Howard G. Cook, attorney at law practicing as a member of the firm of Cook & McCauley, well known patent attorneys of St. Louis, was born October 20, 1881, at Harlem, Columbia county, Georgia. His father, Harvey A. Cook, was a native of the state of New York and represented an old family of English origin. He was reared and educated in the Empire state and in the latter ’40s removed to Georgia, where he engaged in the lumber business. During the Civil war he served in the Confederate army with the engineering department, remaining with the southern troops throughout
W. F. COOK. In looking over a comparative statement of the institutions of a financial character doing business in Willow Springs, we find them, in comparison with the same class of organizations elsewhere, solvent, prosperous and useful in the highest degree. The Willow Springs Bank adds no little to this, and is one of the best and most substantial of its kind in the county. Mr. W. F. Cook, its well-known cashier, was born in Lewis County, Missouri, February 2, 1868. Son of Dr. J. F. Cook, who is president of La Grange College, at La Grange, a position he
JOHN L. COOK. In scanning the lives and careers of the citizens of Swan Township, it is pleasant to note the exercise of enterprise in every walk of life, and the achievement of success in every department of business. Thus one is enabled to discern in the career of Mr. Cook, who has for man years been a successful farmer and stockraiser of Taney County. He was born one mile from where he now lives in 1841 and is a son of James and Catherine (Steward) Cook, natives of Simpson County, Kentucky, the former born about 1805 and the latter
Isaac Thompson Cook has earned his popular place among the distinguished men of St. Louis through his connection with the erection of many of the finest office buildings and commercial structures which have recently transformed the business section into one of metropolitan proportions. About the time when the exposition was attracting to the city many visitors the chief criticism passed upon it was concerning its lack of modern sky-scraper business buildings, and in recent years the city’s development has in no other line been more marked than in the direction of meeting this criticism. Today the high office building is
Orie A. Cook, D. V. M. The important responsibilities of carrying on the world’s work are devolving upon younger men in every generation. It is the young men who furnish the enthusiasm and energy to industry and business and also to the professions. One of the young professional men of Fisher is Dr. O. A. Cook, a young veterinarian who has quickly gained the confidence and esteem of his patrons in veterinary surgery and is well deserving of that confidence. He is a native of Ford County, Illinois, born April 11, 1894. His parents are Carvosso W. and Elma (Arnold)
Perry E. Cook has for more than twenty years been one of the principal carpenter contractors and builders of Topeka. His work and skill have been particularly exemplified in some of the finer residences of the city, and a large clientage have always felt a peculiar degree of assurance when any contract was entrusted to the firm of Cook & Son. The firm has also handled a great deal of the better class of repair and remodeling contracts. A resident of Kansas for thirty years, Perry E. Cook was born in Boone County, Indiana, December 12, 1859, a son of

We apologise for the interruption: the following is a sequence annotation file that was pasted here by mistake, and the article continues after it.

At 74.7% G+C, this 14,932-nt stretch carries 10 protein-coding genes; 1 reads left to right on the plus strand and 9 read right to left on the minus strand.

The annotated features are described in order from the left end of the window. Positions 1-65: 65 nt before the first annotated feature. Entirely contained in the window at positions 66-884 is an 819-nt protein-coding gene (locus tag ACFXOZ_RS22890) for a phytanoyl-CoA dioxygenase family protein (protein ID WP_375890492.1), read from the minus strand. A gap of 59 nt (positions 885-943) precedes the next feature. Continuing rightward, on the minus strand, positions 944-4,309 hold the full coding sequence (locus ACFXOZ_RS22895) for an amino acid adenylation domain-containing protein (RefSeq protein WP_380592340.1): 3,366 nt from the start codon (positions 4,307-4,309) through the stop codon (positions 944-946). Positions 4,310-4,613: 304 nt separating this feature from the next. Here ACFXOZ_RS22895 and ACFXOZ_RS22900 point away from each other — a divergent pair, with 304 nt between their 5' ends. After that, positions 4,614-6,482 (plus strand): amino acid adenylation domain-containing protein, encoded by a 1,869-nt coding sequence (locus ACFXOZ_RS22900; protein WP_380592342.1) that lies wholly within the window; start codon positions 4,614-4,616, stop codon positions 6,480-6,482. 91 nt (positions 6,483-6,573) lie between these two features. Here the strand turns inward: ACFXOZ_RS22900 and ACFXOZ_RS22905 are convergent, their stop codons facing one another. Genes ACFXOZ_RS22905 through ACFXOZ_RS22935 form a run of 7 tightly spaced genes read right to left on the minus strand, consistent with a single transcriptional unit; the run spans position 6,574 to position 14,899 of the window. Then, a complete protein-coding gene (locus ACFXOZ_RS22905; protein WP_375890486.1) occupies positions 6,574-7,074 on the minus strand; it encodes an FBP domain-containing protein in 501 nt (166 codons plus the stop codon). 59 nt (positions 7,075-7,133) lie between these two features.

Wylie White Cook. During a period of more than thirty years, Hon. Wylie White Cook has been almost constantly before the people of Kansas as the incumbent of public positions, and that he still retains in marked degree the confidence and respect of Kansans is evidence of his worth, fidelity and integrity, for the duties of the various offices which he has held have in nearly every case directly affected the welfare of the community. In Mr. Cook’s case it has almost invariably been a case of the office seeking the man, for with but one exception in his long
Cook, Otis Richmond; automobile tire business; born, Cleveland, Oct. 16, 1875; son of Colonel Benton and Jennie Shattuck Cook; educated, Cleveland public schools; married, Cleveland, Feb. 20, 1896, Gertrude Ione Bacon; one son, Joseph Arthur Cook; for 13 years general representative The B. F. Goodrich Co., Akron, O.; two years general representative of The Firestone Tire & Rubber Co.; at present manager The Kelly-Springfield Tire Co., and director of factory sales for same company; member Tyrian Lodge, F. & A. M., No. 370, Holyrood Commandery, Knights Templar, 32& Scottish Rite Mason, Al Koran Temple, Mystic Shrine; member Masonic and Athletic
Cook, Harley Stephen; claim agent New York Central Lines; born, Columbus Grove, O., Dec. 4, 1882; son of William Mitchell and Mary Trumbo Cook; education, high school, Wooster University, Ohio State University class of ’05; did not finish; married, Chicago, Ill., March 9, 1912, Blanche Irene Brady; served two years in Ohio National Guard, at Ottawa, O.; Co. M, 2nd Infantry; held rank of corporal; offered 2nd lieutenancy, but declined for business reasons; 1905-1906, in store dept. of Lake Erie & Western R. R., at Lima, O.; two and one-half years in testing dept. L. S. & M. S. R.
Cook, C. Brenton; automobile business; born, Frankfort, Ind., Nov. 30, 1882; son of Jonathan and Dorcas Cook; educated, public schools, Rose Polytechnic Institute, Terre Haute, Ind., 1901-1905; married, Toledo, O., Feb. 3, 1910, Francis Florence Smith; one daughter, Francis Catherine; 1905-1906, graduate engineering apprentice; 1906-1909, sales engineer Bullock Electric Mfg. Co., Cincinnati, O.; 1909-1912 mgr. Allis-Chalmers Co., Toledo, O.; 1912, branch mgr. Stevens-Duryea Co.; member American Institute of Electrical Engineers; Bachelor of Science (B. S.); member Athletic Club.